20 ways your Trustee can be breaching their fiduciary duties
Is your Trustee breaching their fiduciary duty? Here are 20 reasons you might be ready for Trust Litigation.
Trust Litigation arises when there is a legal dispute over a Trust document between Beneficiaries or Trustees. It can cause financial problems and domestic problems. With the help of The Grossman Law Firm, we will help you navigate your Trust Litigation journey. We will ensure the assets go to the rightful Beneficiaries and assure a Trustee is following their fiduciary duty.
In this article, you learn 20 ways your Trustee can be breaching their fiduciary duty.
What a Trustee’s roles are, the rules they must adhere to continue their role, and what can happen if they do not adhere to them.
What is a fiduciary duty? A fiduciary manages property or finances on behalf of someone else. So fiduciary duties are care, confidentiality, loyalty, obedience, and accounting. The essential duty is loyalty-ensuring your Trustee is loyal and acting impartially.
Not knowing your Trustee’s role can cost you in the long run. It can cause an inheritance dispute and affect your payout, leaving you with less money.
In this guide, we will address and inform you on:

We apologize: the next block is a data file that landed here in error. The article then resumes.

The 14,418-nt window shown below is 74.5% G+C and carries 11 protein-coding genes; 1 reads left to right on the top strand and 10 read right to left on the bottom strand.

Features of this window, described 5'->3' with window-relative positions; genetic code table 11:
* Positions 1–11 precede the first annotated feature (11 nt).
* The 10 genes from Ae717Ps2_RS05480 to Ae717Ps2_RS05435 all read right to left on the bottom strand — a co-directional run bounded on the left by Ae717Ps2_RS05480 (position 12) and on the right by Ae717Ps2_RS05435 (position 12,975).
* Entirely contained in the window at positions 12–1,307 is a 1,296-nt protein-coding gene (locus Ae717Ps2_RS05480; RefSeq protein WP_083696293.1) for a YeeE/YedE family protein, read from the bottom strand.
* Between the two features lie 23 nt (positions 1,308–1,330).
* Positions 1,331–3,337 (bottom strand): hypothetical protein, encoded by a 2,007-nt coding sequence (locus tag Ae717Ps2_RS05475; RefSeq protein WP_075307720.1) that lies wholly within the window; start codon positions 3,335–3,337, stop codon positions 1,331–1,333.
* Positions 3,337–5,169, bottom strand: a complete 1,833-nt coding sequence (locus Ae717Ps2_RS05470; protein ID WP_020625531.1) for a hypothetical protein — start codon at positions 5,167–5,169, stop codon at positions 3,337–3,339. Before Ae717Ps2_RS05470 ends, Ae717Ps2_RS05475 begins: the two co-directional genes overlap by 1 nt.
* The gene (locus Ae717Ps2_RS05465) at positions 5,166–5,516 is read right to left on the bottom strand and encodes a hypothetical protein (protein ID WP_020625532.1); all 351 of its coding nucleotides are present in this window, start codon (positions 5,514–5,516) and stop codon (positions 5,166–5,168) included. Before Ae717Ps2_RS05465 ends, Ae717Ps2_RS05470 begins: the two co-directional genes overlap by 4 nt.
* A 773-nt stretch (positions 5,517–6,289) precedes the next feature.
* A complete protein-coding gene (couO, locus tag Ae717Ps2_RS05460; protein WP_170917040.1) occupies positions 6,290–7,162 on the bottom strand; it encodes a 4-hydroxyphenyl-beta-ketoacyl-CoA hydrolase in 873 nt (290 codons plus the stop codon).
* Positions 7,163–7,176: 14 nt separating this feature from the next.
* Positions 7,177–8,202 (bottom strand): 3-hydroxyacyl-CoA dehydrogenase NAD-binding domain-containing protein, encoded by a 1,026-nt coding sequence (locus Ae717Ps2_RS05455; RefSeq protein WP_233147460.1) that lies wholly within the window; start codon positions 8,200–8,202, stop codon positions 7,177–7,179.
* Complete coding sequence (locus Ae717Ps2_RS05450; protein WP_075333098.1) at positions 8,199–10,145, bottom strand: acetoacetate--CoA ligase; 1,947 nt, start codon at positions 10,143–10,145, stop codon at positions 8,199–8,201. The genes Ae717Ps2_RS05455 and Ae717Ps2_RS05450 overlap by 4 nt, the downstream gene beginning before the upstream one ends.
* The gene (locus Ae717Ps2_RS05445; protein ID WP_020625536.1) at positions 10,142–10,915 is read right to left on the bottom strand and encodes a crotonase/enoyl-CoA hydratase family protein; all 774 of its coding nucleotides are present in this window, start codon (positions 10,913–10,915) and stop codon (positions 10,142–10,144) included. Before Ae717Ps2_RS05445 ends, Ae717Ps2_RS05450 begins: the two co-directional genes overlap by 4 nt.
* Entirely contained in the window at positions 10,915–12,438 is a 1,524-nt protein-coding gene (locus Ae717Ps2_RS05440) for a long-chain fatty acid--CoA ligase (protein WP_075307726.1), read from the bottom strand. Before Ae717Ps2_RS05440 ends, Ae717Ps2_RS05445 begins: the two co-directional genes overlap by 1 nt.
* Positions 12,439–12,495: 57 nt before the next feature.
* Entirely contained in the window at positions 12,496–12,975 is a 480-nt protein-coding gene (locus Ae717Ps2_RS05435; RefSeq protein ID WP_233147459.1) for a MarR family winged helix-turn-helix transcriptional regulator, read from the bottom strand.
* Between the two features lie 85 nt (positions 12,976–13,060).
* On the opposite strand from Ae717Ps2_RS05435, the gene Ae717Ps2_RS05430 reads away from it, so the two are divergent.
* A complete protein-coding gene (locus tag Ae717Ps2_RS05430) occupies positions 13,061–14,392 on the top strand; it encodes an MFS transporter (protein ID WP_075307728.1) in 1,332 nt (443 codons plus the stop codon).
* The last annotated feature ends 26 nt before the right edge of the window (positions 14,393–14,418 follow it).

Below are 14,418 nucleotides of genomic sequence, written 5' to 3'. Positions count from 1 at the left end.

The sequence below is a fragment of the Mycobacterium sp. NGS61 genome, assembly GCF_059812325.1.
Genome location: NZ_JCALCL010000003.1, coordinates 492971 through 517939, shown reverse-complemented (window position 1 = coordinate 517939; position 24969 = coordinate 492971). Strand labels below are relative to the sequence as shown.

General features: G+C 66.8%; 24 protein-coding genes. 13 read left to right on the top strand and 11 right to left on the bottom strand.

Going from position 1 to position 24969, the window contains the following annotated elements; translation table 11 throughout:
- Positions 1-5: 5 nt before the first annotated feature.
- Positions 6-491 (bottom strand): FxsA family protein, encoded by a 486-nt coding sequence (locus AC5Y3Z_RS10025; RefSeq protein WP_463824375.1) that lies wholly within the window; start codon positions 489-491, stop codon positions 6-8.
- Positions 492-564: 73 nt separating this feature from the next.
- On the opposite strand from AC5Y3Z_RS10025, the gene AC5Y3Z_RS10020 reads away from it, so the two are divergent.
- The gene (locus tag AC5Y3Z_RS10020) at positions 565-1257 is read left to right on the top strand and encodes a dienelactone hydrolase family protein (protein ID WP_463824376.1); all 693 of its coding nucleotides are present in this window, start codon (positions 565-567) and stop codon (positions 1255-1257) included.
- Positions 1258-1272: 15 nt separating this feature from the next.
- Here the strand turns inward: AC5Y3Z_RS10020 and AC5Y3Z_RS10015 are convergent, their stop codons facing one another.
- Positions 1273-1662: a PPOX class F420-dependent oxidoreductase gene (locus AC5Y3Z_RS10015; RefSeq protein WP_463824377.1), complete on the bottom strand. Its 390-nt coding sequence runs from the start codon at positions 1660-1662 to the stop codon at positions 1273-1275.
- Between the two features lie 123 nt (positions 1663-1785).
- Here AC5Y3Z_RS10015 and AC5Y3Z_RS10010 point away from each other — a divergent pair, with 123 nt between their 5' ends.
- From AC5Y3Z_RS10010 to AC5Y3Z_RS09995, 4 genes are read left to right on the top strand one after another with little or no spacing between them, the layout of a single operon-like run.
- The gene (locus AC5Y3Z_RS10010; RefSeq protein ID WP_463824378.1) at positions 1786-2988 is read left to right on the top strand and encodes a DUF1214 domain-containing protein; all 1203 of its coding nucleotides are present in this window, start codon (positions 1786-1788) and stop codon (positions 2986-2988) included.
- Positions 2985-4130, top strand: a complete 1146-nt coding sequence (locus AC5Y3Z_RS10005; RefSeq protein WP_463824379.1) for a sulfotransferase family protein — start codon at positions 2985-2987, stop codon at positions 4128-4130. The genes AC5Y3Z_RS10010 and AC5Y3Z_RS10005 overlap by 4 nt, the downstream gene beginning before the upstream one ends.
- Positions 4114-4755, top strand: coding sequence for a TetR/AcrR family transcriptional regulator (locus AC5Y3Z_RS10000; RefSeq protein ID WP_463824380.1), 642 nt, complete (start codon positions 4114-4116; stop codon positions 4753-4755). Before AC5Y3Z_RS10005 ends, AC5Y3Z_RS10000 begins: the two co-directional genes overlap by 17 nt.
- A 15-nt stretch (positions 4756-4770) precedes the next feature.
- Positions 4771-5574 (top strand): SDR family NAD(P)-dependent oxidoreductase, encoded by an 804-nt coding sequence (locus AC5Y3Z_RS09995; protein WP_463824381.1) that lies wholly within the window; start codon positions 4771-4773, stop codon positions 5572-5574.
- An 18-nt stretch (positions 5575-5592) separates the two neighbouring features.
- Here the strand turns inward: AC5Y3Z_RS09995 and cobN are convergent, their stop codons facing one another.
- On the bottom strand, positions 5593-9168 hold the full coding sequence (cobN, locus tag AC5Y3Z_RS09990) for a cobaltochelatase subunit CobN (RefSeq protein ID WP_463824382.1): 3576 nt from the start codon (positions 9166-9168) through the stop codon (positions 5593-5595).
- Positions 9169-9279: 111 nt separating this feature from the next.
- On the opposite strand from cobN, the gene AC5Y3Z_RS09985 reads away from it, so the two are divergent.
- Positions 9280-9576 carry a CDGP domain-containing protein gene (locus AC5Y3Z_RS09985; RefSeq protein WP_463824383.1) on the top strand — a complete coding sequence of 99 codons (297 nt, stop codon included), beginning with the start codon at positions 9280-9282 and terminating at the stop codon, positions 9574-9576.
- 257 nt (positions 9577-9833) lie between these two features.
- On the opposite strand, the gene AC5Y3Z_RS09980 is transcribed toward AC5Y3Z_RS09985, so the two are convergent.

- What is the role of a Trustee?
- Why does a Trustee need to follow their fiduciary duties to a Beneficiary?
- 20 ways your Trustee can be breaching their fiduciary duties
- Monetary and non-monetary damages for breaching duties
What is a Trustee?
A Trustee is a person or organization that has been given responsibility for managing someone else’s property or money through a Trust. Firstly a Trustee’s duties are to hold, manage, invest, and care for the Trust’s property for the exclusive benefit of the Trust’s Beneficiaries under the terms of the Trust.
That means a Trustee must uphold the Trust in the best interest of all Beneficiaries.
Suppose you are a Beneficiary of a Trust in California. Under California law, your Trustee must administer the Trust with reasonable care, skill, and caution.
What this means is that the Trustee must adhere to an objective standard. That means they must uphold a specific Standard of Care and deal impartially with all Beneficiaries.
What is a breach of Trustee Duties?
Under California Trust law, Trustees must fulfill specific duties. Failing to adhere to these duties can result in a claim for breach of Trust against the Trustee.
According to PROBATE CODE SECTION 16000-16015, updated in 2010, a Trustee must adhere to these duties to keep their role as a Trustee. Failure to do so can lead to monetary or non-monetary damages.
Suppose your Trustee has been breaching their fiduciary duties. In that case, it can ultimately leave you with less inheritance and even more financial stress. But before we examine that, let’s identify some ways your Trustee could breach their fiduciary duty.
20 ways your Trustee can be breaching their Fiduciary Duties:
- Duty to Not Delegate Tasks
- Duty not to become a Trustee of a second Trust if that second Trust has some conflict with the First Trust
- Duty to administer the Trust according to its terms
- Duty to account
- Duty to separate and identify Trust Property
- Duty to deal impartially with all Beneficiaries